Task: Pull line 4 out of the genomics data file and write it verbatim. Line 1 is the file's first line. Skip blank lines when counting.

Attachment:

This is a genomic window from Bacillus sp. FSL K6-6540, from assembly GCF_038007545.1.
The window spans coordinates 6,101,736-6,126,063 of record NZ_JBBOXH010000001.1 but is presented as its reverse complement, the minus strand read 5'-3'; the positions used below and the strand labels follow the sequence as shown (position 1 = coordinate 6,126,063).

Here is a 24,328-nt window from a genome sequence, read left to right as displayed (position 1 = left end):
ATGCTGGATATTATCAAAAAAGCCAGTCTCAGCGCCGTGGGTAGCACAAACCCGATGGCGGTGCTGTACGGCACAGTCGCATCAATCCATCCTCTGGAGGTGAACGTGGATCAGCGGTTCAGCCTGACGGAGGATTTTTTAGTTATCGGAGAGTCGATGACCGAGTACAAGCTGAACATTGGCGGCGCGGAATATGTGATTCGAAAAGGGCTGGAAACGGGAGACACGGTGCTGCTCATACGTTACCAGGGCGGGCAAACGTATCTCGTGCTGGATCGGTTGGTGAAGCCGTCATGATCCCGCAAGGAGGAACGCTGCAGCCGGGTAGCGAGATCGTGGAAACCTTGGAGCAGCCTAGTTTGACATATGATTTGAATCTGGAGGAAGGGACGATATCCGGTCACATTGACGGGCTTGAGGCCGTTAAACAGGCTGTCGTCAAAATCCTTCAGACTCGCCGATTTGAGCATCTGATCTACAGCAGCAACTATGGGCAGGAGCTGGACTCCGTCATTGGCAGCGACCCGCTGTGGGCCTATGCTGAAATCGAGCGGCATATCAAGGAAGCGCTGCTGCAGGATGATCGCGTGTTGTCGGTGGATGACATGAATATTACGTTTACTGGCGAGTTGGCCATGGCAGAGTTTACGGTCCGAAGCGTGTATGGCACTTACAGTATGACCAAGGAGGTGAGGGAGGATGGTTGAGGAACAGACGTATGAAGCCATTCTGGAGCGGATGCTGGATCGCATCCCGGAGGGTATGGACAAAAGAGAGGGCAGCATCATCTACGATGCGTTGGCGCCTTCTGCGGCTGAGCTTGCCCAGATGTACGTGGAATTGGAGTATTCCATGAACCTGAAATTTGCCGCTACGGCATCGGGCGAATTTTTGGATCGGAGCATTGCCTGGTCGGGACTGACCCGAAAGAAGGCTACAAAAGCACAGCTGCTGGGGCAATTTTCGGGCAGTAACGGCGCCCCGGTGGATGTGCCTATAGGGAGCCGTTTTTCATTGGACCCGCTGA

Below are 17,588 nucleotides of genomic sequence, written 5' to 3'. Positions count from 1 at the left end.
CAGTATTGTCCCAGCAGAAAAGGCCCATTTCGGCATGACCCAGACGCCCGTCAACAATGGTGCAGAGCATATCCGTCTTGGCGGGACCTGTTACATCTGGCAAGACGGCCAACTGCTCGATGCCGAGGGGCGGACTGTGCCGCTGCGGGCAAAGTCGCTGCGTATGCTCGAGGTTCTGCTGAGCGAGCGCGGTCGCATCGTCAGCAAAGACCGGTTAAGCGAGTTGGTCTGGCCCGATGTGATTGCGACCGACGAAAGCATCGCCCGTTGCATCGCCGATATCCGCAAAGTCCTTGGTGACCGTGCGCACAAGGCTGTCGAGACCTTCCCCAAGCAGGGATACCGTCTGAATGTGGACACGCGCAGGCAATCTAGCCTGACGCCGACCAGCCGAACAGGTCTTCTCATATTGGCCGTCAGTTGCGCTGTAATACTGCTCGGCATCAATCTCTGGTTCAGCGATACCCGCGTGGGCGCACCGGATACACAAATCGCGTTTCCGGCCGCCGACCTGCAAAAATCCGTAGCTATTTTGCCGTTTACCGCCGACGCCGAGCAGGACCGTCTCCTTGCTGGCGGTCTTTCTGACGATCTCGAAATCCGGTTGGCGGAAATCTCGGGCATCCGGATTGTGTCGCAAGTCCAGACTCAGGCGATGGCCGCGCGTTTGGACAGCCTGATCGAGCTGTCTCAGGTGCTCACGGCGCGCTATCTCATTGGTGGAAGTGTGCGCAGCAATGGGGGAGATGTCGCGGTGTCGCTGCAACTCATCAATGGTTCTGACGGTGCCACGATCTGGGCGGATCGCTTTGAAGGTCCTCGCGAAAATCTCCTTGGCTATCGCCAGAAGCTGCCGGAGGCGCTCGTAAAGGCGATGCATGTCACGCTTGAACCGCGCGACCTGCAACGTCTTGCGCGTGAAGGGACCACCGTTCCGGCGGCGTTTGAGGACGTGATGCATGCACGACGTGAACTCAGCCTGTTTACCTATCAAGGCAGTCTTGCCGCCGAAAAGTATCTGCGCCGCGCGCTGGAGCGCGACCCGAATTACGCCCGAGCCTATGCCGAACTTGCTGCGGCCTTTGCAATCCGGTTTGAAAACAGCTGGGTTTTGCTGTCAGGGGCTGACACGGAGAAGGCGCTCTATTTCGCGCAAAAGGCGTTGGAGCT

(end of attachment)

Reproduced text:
ATGCTGGATATTATCAAAAAAGCCAGTCTCAGCGCCGTGGGTAGCACAAACCCGATGGCGGTGCTGTACGGCACAGTCGCATCAATCCATCCTCTGGAGGTGAACGTGGATCAGCGGTTCAGCCTGACGGAGGATTTTTTAGTTATCGGAGAGTCGATGACCGAGTACAAGCTGAACATTGGCGGCGCGGAATATGTGATTCGAAAAGGGCTGGAAACGGGAGACACGGTGCTGCTCATACGTTACCAGGGCGGGCAAACGTATCTCGTGCTGGATCGGTTGGTGAAGCCGTCATGATCCCGCAAGGAGGAACGCTGCAGCCGGGTAGCGAGATCGTGGAAACCTTGGAGCAGCCTAGTTTGACATATGATTTGAATCTGGAGGAAGGGACGATATCCGGTCACATTGACGGGCTTGAGGCCGTTAAACAGGCTGTCGTCAAAATCCTTCAGACTCGCCGATTTGAGCATCTGATCTACAGCAGCAACTATGGGCAGGAGCTGGACTCCGTCATTGGCAGCGACCCGCTGTGGGCCTATGCTGAAATCGAGCGGCATATCAAGGAAGCGCTGCTGCAGGATGATCGCGTGTTGTCGGTGGATGACATGAATATTACGTTTACTGGCGAGTTGGCCATGGCAGAGTTTACGGTCCGAAGCGTGTATGGCACTTACAGTATGACCAAGGAGGTGAGGGAGGATGGTTGAGGAACAGACGTATGAAGCCATTCTGGAGCGGATGCTGGATCGCATCCCGGAGGGTATGGACAAAAGAGAGGGCAGCATCATCTACGATGCGTTGGCGCCTTCTGCGGCTGAGCTTGCCCAGATGTACGTGGAATTGGAGTATTCCATGAACCTGAAATTTGCCGCTACGGCATCGGGCGAATTTTTGGATCGGAGCATTGCCTGGTCGGGACTGACCCGAAAGAAGGCTACAAAAGCACAGCTGCTGGGGCAATTTTCGGGCAGTAACGGCGCCCCGGTGGATGTGCCTATAGGGAGCCGTTTTTCATTGGACCCGCTGA